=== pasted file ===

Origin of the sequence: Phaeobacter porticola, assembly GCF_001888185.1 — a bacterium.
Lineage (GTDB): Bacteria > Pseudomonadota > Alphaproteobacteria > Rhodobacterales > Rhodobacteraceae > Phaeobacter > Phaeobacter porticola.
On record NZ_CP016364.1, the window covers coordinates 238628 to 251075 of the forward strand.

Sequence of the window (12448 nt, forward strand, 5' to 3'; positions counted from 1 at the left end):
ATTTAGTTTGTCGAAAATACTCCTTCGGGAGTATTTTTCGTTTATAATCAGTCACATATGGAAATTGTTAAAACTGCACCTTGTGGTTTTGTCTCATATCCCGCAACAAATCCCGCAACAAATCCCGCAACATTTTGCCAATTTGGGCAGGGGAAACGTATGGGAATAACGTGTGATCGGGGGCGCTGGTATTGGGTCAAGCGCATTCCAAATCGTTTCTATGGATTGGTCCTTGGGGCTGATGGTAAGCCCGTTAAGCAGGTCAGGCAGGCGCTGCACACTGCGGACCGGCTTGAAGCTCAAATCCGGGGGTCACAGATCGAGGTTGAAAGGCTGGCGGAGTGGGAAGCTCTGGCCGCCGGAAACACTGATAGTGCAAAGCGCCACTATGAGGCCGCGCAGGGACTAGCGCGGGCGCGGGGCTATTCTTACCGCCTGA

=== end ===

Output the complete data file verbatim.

Origin of the sequence: Phaeobacter porticola, assembly GCF_001888185.1 — a bacterium.
Lineage (GTDB): Bacteria > Pseudomonadota > Alphaproteobacteria > Rhodobacterales > Rhodobacteraceae > Phaeobacter > Phaeobacter porticola.
On record NZ_CP016364.1, the window covers coordinates 238628 to 251075 of the forward strand.

Sequence of the window (12448 nt, forward strand, 5' to 3'; positions counted from 1 at the left end):
ATTTAGTTTGTCGAAAATACTCCTTCGGGAGTATTTTTCGTTTATAATCAGTCACATATGGAAATTGTTAAAACTGCACCTTGTGGTTTTGTCTCATATCCCGCAACAAATCCCGCAACAAATCCCGCAACATTTTGCCAATTTGGGCAGGGGAAACGTATGGGAATAACGTGTGATCGGGGGCGCTGGTATTGGGTCAAGCGCATTCCAAATCGTTTCTATGGATTGGTCCTTGGGGCTGATGGTAAGCCCGTTAAGCAGGTCAGGCAGGCGCTGCACACTGCGGACCGGCTTGAAGCTCAAATCCGGGGGTCACAGATCGAGGTTGAAAGGCTGGCGGAGTGGGAAGCTCTGGCCGCCGGAAACACTGATAGTGCAAAGCGCCACTATGAGGCCGCGCAGGGACTAGCGCGGGCGCGGGGCTATTCTTACCGCCTGA